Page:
When I was a little girl, I became aware that my Mom's mom was Swedish. I vaguely remember her at that age of 3 or 4, but then she moved to California so I didn't get to see her much after that. She did come to visit once in a while, but travel back then was not so easily done.
I did hear stories about her from my own mother and also from people who lived in our small town. She was well known because she and my grandfather had started a business in the downtown area when they decided to settle in this small town and raise their family. They had 6 children, 3 boys and 3 girls. They were all good kids, who did well in school and worked hard. Life got a lot tougher when the oldest child was 13. That's when their father, my Grandfather, died suddenly of heart failure. I never got to know my Grandfather in person, but knew him through photos and stories.
My Mom was 12 and the second oldest child, so she had to help out with all the younger kids in addition to attending school. Grammie was now the head of the family and had to be at the store to keep it going to feed her brood. This is how she became so well known, everyone in town had to deal with her when shopping in the store. From all I gathered through the story telling, she was talkative, fun, outgoing, and always cheerful. She had a pretty thick accent but I think everyone thought she was cute, and liked hearing her talk. My grandfather was known as "Andy", so now my Gram was referred to as "Mrs. Andy".
All things turned out well for the family, kids graduated tops in their classes, some went on to college, they married and had children, and most lived to a good old age with the exception of 2 sons. The oldest son followed in his Father's footsteps and died at 45 of heart failure, and the youngest son died at 20 or 21 after the plane he was piloting was shot down in the Pacific during WWII.
Grammie was born in 1888 in Sweden on the west coast north of Malmö. Her father was the organist in the church and owned quite a lot of land. When Gramma was around 24, she and one of her sisters left Sweden for the U.S. effectively leaving behind all their siblings and father for good. (She did return once, 60 years later.) They booked passage on a ship leaving from Copenhagen to New York's Ellis Island. On arrival, they received help from some society ladies (these ladies aided young women to avoid danger) to buy train tickets to Chicago where they had the address of a friend of their Father's. Both my Gram and my Great Aunt got jobs in Chicago, learned English, got married to Swedish men, and lived until they were in their mid-nineties.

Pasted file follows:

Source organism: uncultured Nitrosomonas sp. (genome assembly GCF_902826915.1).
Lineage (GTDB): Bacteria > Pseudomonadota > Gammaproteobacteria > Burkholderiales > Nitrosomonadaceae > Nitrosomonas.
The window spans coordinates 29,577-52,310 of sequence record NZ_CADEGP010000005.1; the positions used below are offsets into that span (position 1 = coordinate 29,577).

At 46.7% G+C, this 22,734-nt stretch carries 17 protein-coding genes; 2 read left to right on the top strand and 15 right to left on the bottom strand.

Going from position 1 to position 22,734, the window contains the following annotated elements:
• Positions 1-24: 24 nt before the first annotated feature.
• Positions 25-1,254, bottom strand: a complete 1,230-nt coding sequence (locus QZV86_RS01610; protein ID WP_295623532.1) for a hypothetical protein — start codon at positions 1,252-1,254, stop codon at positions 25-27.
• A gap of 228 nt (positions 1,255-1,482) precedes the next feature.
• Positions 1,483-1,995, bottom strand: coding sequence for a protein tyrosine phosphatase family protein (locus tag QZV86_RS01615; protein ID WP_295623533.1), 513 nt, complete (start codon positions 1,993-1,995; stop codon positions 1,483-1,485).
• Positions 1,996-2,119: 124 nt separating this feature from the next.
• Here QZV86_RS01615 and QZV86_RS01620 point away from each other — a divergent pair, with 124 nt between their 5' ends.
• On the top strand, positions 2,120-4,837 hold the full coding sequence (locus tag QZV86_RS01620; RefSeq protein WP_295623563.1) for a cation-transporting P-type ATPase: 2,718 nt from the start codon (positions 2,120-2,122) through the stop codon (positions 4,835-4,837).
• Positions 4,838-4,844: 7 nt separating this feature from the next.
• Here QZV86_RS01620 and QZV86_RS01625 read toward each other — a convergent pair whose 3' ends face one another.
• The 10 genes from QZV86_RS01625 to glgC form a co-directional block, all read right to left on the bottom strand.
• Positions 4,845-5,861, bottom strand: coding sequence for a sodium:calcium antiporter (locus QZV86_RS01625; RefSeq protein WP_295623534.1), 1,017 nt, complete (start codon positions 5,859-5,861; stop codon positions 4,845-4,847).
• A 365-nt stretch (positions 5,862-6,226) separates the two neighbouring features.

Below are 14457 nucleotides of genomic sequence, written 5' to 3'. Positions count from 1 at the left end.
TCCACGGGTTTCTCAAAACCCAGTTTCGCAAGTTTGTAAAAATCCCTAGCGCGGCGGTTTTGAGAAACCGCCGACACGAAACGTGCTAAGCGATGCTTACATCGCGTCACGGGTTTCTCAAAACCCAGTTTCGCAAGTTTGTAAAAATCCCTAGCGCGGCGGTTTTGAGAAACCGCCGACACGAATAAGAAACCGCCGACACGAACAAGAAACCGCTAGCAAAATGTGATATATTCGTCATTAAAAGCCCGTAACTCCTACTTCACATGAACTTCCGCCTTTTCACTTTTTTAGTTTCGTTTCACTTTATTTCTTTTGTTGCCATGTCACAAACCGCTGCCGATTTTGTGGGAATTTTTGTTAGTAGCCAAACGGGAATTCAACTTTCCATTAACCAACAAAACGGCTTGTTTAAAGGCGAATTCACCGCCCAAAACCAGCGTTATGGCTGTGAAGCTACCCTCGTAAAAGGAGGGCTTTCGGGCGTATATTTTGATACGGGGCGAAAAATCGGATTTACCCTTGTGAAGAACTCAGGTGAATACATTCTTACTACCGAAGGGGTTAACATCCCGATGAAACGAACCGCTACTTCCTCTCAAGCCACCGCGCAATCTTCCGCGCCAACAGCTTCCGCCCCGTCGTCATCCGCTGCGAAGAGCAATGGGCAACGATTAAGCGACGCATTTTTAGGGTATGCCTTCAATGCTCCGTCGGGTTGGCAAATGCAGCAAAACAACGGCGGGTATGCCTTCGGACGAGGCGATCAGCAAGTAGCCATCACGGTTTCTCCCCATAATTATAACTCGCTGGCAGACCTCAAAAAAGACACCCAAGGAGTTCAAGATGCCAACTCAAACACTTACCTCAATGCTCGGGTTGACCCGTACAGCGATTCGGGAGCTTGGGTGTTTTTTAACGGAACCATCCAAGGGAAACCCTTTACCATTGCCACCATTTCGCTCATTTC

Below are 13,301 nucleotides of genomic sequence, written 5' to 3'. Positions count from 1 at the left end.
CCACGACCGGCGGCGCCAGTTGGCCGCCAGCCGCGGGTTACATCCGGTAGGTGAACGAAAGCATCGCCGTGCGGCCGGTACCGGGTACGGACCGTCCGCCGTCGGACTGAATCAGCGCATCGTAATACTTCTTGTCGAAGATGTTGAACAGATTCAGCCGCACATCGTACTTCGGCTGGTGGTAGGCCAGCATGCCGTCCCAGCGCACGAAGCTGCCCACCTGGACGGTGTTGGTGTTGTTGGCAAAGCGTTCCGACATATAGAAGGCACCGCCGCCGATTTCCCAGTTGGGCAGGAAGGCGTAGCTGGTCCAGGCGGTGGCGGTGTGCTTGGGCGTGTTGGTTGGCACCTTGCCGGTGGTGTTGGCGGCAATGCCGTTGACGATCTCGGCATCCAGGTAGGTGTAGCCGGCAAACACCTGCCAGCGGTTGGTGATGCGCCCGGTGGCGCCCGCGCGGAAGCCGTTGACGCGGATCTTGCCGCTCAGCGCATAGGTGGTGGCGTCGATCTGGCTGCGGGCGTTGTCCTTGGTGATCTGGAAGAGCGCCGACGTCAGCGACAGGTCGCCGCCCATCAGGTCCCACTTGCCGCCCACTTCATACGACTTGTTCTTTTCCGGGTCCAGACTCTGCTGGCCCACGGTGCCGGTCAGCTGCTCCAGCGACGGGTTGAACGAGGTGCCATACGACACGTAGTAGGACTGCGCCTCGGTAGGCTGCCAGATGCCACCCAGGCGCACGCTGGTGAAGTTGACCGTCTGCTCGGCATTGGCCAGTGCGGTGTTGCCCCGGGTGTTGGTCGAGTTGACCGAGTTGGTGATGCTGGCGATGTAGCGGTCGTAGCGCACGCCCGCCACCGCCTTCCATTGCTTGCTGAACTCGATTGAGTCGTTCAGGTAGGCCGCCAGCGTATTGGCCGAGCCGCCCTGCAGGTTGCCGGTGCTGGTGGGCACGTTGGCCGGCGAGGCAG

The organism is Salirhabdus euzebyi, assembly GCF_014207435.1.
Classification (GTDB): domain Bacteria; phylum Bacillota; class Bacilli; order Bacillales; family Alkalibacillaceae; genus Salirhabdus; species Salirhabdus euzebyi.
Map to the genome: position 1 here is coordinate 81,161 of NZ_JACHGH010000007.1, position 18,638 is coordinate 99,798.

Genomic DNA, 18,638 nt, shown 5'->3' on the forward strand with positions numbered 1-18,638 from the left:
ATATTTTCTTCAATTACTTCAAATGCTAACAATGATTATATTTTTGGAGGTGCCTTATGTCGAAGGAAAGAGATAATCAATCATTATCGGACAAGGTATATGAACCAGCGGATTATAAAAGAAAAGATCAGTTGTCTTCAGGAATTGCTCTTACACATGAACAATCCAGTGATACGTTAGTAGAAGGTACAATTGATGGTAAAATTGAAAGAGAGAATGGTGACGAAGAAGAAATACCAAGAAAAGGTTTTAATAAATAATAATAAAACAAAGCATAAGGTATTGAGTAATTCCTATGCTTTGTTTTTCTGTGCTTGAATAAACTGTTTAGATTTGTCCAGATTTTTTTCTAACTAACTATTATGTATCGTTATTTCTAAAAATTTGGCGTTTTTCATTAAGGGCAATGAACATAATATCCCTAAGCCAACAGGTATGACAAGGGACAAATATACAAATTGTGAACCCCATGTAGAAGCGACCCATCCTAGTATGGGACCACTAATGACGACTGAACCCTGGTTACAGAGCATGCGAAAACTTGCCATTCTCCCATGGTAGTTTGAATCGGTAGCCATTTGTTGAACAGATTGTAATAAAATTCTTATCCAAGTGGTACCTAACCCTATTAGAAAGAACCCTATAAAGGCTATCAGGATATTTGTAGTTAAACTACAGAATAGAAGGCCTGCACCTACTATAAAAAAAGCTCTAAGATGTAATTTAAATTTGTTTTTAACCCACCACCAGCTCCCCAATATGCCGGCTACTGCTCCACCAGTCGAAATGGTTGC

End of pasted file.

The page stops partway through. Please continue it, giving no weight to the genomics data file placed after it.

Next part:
|Grammie's 95th birthday celebration, holding the floral arrangement I had sent to her.|
I think I was the only one of my generation who was interested in knowing about her life in Sweden, and I got her to teach me some Swedish. She must have passed on the "travel bug" to me, as well. I studied French and Spanish in school, and if they had offered Swedish, I would have taken that, too.
When I moved to Switzerland with my family in the 1980's, one of the first trips we made was to visit my Gram's birthplace. We stayed with her nephews' families since all of her brothers and sisters were now deceased. My Gram had outlived them all, she was still living in southern California at the ripe age of 94. I looked so much like my her that the nephews accepted me and my children with open arms. Later that year, some of these relatives stayed with me for a short while in Geneva. I was happy that I could return the hospitality.
|Graveyard surrounding church where my great grandfather was the organist|
|the family plot|
|inside the church with my mother's cousin|
|in front of my Gramma's childhood home with kids and cousin|
|other side of home with my kids|
|going for a swim with my kids and cousin, Per|
|local fishing harbor where we got our just caught fresh fish for dinner|
|with my daughters getting ready to go swimming soon|
|on the sleeper car going to Stockholm|
|picking veggies from Hannah's garden for dinner, she grew everything|
|my cousin holding her child with my daughter|
|picking fresh strawberries "yordgubbers" for dessert (means, old man of the earth)|
|I think we have enough for today!|
|my Gram's church|
|the list of pastors|
|the alter inside the church, this church (kyrka) is lovely and well taken care of...it dates back to the 12th century.|
More information on the church and the area.
While staying with Hannah and Lennert, she made us wonderful meals. One afternoon at tea time, we enjoyed a very tasty jelly roll sponge cake filled with whipped cream and the strawberries we had gathered from her garden.
I'm looking forward to fresh strawberries from my local source, it won't be too long......